Gavi Vaccine Alliance seeks $7. 4bn to immunise 300 million people

Gavi, the Vaccine Alliance initiated a $7.4bn fundraising drive to support the immunisation of 300 million children against 18 diseases, which could save up to eight million lives from 2021-25.

During the same period, governments of developing countries will invest $3.6bn into their vaccine programmes, which is an increase from $1.6bn in 2016-20.

Gavi’s first phase, starting in 2000, supported six vaccines. The support will increase to 18, including inactivated polio vaccine (IPV), rabies and multivalent meningococcal vaccines, by 2025.

Researchers find new drug with promise for malaria treatment

An international research team led by the University of Glasgow discovered a new drug that could kill the malaria-causing parasite, offering hope for the treatment of the disease.

The drug stops the activity of PfCLK3, an essential protein that controls the production and activity of other proteins required for the parasite’s survival.

According to researchers, this mechanism could help to prevent the spread of malaria.

Sumitomo Dainippon and Roivant form $3bn alliance

Japan-based Sumitomo Dainippon Pharma signed a memorandum of understanding (MoU) with healthcare technology company Roivant Sciences in a bid to provide new medicines to patients.

The partners will form the Sumitomo Dainippon-Roivant Alliance, which will be owned by the Japanese pharmaceutical company.

Sumitomo Dainippon will pay $3bn in an upfront payment to Roivant to ally. This payment includes the acquisition of an equity interest of more than 10% in Roivant.

Roche secures two EC approvals for Tecentriq in lung cancer

Roche received European Commission (EC) approval for Tecentriq (atezolizumab) in combination with chemotherapy as a first-line treatment for non-small cell lung cancer (NSCLC).

Tecentriq is a monoclonal antibody that binds to PD-L1 and inhibits its interaction with PD-1 and B7.1 receptors to potentially facilitate T-cell activation.

EC approval is for the use of the drug with carboplatin and nab-paclitaxel in adults that have metastatic non-squamous NSCLC without EGFR mutant or ALK-positive NSCLC.

FDA approves Boehringer’s Ofev for rare lung disease

The US Food and Drug Administration (FDA) approved Boehringer Ingelheim’s Ofev (nintedanib) medicine to slow the rate of pulmonary function decline in systemic sclerosis-associated interstitial lung disease (SSc-ILD) patients.

Systemic sclerosis is a rare autoimmune condition that results in thickening and scarring of connective tissue. It is known to affect approximately 100,000 people in the US and 2.5 million people worldwide.

Fibrosis associated with the disease impacts skin and internal organs, such as the lungs. Interstitial lung disease is a common manifestation that can be fatal and is known to be the primary cause of death in SSc patients.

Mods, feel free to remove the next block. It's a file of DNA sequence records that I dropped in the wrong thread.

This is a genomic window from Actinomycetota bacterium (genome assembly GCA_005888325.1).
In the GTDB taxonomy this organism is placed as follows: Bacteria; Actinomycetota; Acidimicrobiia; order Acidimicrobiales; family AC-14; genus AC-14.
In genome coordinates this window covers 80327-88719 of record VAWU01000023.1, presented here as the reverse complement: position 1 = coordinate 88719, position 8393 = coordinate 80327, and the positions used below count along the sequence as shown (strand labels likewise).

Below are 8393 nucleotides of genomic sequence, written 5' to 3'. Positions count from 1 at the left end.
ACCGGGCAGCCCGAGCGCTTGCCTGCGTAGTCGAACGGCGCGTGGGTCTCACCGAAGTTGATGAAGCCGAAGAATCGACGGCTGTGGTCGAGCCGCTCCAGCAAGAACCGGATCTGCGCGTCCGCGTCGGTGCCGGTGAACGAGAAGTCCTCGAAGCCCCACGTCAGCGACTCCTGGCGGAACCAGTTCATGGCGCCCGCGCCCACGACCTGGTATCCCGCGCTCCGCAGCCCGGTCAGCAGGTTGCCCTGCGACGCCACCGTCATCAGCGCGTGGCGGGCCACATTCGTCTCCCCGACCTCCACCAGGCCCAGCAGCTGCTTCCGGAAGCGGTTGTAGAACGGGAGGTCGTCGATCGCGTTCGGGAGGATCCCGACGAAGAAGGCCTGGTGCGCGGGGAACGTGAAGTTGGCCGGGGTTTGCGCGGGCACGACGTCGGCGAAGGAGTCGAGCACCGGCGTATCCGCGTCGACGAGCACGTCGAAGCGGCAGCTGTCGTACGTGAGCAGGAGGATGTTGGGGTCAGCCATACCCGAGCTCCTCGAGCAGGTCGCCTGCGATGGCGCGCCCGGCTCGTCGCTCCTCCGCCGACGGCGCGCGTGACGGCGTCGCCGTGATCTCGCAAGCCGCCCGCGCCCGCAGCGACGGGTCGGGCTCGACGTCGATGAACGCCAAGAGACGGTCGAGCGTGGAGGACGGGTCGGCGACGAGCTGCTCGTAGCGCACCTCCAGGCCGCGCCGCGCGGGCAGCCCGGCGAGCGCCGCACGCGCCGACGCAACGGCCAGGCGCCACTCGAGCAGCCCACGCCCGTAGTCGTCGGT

UK initiates £200m genome project to address fatal diseases

The UK Government launched a £200m whole-genome sequencing project in alliance with pharmaceutical companies and health experts to tackle life-threatening diseases.

Building on genomics research’s potential to allow predictive and individualised healthcare, the UK aims to perform five million DNA analyses by 2024.

The project will sequence the genetic code of 500,000 volunteers at the UK Biobank to support better prevention, diagnosis and treatment of multiple fatal conditions such as cancer, diabetes, arthritis and heart diseases.

FDA to review ranitidine after detecting cancer-causing contamination

The US Food and Drug Administration (FDA) issued a statement regarding the safety of the drug ranitidine after the detection of N-nitrosodimethylamine (NDMA) in some samples.

Ranitidine is a histamine-2 blocker sold as a prescription and over the counter (OTC) drug. It reduces acid secreted by the stomach.

OTC ranitidine is used for prevention and relieving of heartburn caused by acid indigestion.

Lundbeck signs $1.95bn deal to buy Alder BioPharmaceuticals

Danish pharmaceutical company Lundbeck signed a definitive agreement to acquire all outstanding shares of US-based Alder BioPharmaceuticals for a maximum consideration of $1.95bn.

Lundbeck will make an upfront payment of $18 per share in cash, followed by $2 per share upon the European regulatory approval of Alder’s migraine drug eptinezumab.

Alder BioPharmaceuticals is working to discover, develop and commercialise therapeutic antibodies for the treatment of migraine. The company is developing eptinezumab as a preventive therapy for migraine in adults.

CHMP recommends AstraZeneca’s Qtrilmet for type 2 diabetes

The Committee for Medicinal Products for Human Use (CHMP) of the European Medicines Agency (EMA) recommended the marketing authorisation of AstraZeneca’s Qtrilmet to treat type 2 diabetes in adults.

Qtrilmet is a once-daily, oral therapeutic that comprises a combination of Forxiga (dapagliflozin), Onglyza (saxagliptin) and metformin hydrochloride extended-release.

Forxiga is a selective inhibitor of sodium‑glucose co-transporter 2 (SGLT2), while Onglyza blocks dipeptidyl peptidase‑4 (DPP‑4).

FDA approves first monkeypox vaccine Jynneos

The US Food and Drug Administration (FDA) approved Bavarian Nordic’s live, non-replicating Jynneos vaccine to prevent monkeypox and smallpox in adults who are at high risk of the infections.

Jynneos is said to be the first vaccine approved to prevent monkeypox worldwide. It is the only non-replicating vaccine to receive FDA approval for smallpox.

Made with attenuated vaccinia virus (Modified Vaccinia Ankara, MVA-BN), the vaccine is for subcutaneous administration. The virus cannot replicate in the body but can trigger an immune response.